* Moelis wins mandate to help prepare world's biggest IPO
* Moelis shares rise as much as 7 pct
* New York bank worked for years to win a Saudi Aramco role
(Adds share reaction, details on Moelis' role)
By Lauren Hirsch, Clara Denina and Hadeel Al Sayegh
NEW YORK/LONDON/DUBAI, Feb 8 Boutique investment
bank Moelis & Co has been chosen as an adviser by Saudi
Aramco on what is expected to be the world's
biggest initial public share offering, sources familiar with the
matter told Reuters.
The IPO, which Saudi officials expect to value the oil
producer at a minimum of $2 trillion, is the centrepiece of a
Saudi Arabian government plan to transform the economy by
attracting foreign investment and diversifying away from oil.
Moelis will be the internal independent adviser, a key
position in which it will provide counsel on selection of
underwriters, how much to pay them and where the shares should
be listed, said the sources, who spoke on Tuesday and Wednesday.
The persons spoke only on condition of anonymity because the
process is confidential.
Moelis' appointment is a big win for the New York bank,
dwarfing previous IPO advisory mandates that include luggage
maker Samsonite International SA on its $1.3 billion
IPO in 2011 and last year's flotation of Extraction Oil & Gas
Inc, which valued the company at $3.23
Moelis, founded by veteran U.S. dealmaker Ken Moelis in
2007, itself went public less than three years ago.
Moelis shares rose as much as 7 percent on Wednesday and
were still up 2.6 percent at $35.90 in late morning.
The major selling point of boutique banks is that their lack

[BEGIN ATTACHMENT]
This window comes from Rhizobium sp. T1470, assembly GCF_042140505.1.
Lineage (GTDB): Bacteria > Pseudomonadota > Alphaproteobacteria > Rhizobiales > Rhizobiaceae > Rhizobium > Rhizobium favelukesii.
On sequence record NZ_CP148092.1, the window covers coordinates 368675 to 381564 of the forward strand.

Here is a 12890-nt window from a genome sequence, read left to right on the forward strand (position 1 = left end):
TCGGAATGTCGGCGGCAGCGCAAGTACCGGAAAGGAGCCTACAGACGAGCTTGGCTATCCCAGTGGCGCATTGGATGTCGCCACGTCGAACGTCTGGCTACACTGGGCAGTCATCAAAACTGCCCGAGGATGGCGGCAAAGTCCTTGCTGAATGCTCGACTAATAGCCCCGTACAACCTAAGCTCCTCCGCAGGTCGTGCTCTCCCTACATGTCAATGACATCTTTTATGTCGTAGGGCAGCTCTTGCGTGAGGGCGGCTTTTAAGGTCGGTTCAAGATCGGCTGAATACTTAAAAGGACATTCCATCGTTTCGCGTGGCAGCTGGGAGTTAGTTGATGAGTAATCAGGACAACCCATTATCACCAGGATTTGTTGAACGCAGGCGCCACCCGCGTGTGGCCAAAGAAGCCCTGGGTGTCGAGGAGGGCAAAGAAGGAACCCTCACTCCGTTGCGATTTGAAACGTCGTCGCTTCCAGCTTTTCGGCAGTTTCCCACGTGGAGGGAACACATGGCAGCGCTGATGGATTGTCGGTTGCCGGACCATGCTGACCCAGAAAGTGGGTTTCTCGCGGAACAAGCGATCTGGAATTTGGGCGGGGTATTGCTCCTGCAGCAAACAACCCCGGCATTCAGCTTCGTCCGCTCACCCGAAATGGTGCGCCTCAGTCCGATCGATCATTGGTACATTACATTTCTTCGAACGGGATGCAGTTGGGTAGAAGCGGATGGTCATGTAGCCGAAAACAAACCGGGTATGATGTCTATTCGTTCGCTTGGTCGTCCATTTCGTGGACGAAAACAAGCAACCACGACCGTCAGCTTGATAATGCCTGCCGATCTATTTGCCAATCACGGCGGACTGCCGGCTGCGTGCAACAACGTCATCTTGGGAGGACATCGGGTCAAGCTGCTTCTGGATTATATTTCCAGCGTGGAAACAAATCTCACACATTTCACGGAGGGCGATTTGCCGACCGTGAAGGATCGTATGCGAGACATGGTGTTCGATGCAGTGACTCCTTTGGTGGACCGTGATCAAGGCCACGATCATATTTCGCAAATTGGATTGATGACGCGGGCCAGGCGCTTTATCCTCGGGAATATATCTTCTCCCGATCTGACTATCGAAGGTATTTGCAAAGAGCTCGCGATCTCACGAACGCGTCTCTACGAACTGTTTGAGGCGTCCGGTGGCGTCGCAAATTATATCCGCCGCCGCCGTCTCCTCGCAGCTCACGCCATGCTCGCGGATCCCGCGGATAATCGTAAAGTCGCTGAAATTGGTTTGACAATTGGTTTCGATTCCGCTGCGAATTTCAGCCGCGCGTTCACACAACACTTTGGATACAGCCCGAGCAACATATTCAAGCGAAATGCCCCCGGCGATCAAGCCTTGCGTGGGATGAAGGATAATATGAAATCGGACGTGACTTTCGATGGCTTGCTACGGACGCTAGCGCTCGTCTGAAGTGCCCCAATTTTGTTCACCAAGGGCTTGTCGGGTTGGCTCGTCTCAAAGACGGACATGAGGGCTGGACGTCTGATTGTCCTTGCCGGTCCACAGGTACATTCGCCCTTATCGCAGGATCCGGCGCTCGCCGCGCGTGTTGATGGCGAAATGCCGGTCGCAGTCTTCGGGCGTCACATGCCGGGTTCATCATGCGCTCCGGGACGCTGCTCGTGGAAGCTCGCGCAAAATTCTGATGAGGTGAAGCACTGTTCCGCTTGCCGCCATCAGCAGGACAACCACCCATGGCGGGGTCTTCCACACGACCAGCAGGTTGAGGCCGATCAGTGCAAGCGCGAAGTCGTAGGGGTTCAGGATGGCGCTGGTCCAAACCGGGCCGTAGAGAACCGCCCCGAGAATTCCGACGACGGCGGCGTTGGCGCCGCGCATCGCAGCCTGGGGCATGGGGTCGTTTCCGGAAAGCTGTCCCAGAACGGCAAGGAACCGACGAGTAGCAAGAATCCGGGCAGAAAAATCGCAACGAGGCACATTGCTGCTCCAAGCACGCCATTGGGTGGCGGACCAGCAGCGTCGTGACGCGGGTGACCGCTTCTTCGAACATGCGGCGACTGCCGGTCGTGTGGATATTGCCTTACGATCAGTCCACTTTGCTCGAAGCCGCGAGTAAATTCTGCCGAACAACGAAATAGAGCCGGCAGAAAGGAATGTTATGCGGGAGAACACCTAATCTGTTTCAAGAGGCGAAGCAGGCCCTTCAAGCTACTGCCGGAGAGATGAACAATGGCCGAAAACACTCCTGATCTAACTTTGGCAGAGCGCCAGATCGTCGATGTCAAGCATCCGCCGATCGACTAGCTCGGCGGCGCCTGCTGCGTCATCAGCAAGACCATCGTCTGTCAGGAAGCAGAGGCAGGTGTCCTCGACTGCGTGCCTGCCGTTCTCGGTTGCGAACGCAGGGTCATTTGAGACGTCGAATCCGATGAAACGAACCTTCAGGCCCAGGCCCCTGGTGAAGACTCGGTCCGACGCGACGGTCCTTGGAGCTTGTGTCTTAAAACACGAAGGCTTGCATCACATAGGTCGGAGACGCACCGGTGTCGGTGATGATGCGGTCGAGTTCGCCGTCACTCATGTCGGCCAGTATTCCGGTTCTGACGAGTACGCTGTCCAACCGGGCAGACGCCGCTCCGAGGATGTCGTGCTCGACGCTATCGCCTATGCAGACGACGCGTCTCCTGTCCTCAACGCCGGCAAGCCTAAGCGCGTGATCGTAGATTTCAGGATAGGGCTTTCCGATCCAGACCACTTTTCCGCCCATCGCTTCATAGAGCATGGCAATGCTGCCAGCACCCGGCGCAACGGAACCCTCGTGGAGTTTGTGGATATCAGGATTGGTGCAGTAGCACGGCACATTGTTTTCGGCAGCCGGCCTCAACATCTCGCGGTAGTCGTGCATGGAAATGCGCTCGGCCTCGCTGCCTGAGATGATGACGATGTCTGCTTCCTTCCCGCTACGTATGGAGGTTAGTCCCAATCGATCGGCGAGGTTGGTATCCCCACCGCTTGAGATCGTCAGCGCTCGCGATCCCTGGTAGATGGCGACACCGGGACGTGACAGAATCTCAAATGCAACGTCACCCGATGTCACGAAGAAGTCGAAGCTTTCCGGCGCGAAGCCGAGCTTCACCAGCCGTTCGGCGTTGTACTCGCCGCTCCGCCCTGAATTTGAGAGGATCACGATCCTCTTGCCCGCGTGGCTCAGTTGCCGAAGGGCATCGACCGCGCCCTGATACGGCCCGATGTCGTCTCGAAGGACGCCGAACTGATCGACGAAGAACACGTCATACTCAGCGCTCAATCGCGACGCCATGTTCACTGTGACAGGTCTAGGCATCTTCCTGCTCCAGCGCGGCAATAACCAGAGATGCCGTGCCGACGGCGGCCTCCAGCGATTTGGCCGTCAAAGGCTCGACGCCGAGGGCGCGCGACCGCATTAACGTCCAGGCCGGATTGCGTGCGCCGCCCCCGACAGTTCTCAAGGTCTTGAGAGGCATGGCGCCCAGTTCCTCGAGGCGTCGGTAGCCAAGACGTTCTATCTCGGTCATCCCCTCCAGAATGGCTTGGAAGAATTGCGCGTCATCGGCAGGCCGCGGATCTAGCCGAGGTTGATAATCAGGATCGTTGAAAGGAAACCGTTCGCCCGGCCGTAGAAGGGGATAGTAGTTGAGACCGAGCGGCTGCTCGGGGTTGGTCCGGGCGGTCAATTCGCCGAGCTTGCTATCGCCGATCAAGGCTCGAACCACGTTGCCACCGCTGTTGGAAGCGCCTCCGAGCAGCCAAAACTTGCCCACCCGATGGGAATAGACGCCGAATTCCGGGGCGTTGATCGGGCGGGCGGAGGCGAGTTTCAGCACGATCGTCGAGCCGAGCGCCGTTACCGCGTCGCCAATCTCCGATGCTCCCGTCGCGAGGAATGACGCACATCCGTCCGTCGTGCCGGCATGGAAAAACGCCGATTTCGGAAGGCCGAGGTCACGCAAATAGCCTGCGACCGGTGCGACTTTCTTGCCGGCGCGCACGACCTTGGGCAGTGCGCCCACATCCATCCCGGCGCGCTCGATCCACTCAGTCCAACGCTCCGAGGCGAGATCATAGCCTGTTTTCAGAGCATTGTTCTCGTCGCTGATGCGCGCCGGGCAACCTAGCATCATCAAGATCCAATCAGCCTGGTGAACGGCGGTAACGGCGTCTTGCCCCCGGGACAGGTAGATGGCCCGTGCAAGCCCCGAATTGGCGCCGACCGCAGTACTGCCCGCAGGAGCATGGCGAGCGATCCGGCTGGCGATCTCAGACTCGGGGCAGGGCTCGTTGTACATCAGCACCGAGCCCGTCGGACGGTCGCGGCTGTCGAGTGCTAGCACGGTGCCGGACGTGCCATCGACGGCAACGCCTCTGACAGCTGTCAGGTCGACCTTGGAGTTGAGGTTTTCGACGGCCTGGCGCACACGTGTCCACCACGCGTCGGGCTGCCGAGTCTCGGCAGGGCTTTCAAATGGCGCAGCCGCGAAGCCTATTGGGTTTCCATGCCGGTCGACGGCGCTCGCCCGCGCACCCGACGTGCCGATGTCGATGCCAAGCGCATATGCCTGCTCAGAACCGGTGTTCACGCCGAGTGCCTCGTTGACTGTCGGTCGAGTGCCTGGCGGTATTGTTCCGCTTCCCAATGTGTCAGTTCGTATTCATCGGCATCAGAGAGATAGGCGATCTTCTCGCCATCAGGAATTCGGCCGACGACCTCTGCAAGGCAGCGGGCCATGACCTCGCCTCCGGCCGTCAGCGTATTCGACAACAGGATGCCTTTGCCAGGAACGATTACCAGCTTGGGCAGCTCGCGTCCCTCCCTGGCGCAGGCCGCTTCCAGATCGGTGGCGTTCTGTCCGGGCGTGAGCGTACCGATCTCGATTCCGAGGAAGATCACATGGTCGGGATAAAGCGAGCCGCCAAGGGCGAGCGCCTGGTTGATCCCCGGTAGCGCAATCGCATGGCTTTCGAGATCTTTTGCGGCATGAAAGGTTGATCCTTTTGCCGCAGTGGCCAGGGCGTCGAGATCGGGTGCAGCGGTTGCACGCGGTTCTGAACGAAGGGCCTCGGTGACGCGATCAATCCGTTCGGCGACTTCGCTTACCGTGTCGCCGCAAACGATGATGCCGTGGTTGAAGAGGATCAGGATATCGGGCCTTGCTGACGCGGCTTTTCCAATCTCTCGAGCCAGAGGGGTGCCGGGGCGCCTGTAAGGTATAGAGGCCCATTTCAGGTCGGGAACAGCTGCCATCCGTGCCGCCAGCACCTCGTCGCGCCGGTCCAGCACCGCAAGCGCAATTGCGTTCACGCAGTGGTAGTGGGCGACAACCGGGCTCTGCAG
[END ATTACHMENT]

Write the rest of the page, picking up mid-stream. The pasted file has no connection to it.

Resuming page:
of sales and trading divisions allows them to offer unconflicted
advice to corporate clients.
Moelis' win comes after the bank bulked up its energy
business and presence in the Middle East. It opened offices both
in Houston and the United Arab Emirates in 2011. The Houston
unit, which hired three people last year, now has six managing
directors and one senior adviser.
In the UAE, advisory positions include Dubai ports operator
DP World Ltd on its $3.5 billion acquisition of Economic Zones
World FZE and the Government of Dubai on the $24.9 billion
restructuring of state-owned conglomerate Dubai World.
Senior dealmakers at the bank, which has offices around the
world, have worked for years to win a role with Saudi Aramco,
one of the sources said.
Saudi Aramco is expected to decide by early next week on the
appointment of international and local banks for preparatory
work, the people said.
Representatives of Moelis and Saudi Aramco declined to
comment on Wednesday.
Local and major international banks including Morgan Stanley
, HSBC Holdings Plc and Citigroup Inc were
among those asked to pitch for an advisory position with Aramco
three weeks ago, Saudi-based industry sources said last month.
Wall Street bank JPMorgan and independent boutique
bank Michael Klein had already been picked to advise the country
ahead of any listing.
Generally, government work is poorly paid all over the
world, but banks often vie for the contracts simply to build a
relationship with the state in the hope of winning future
The listing of Aramco is slated for 2018, so the appointment
of banks to run the share sale as lead managers and book runners
is still some way off, the sources said.
Saudi Energy Minister Khalid al-Falih said last week the
company was evaluating concurrent listings on more than one
(Additional reporting by Ron Bousso and Pamela Barbaglia in
London, Bhanu Pratap in Bengaluru and Reem Shamseddine in
Riyadh; Writing by Dasha Afanasieva; Editing by Jane Merriman
and Matthew Lewis)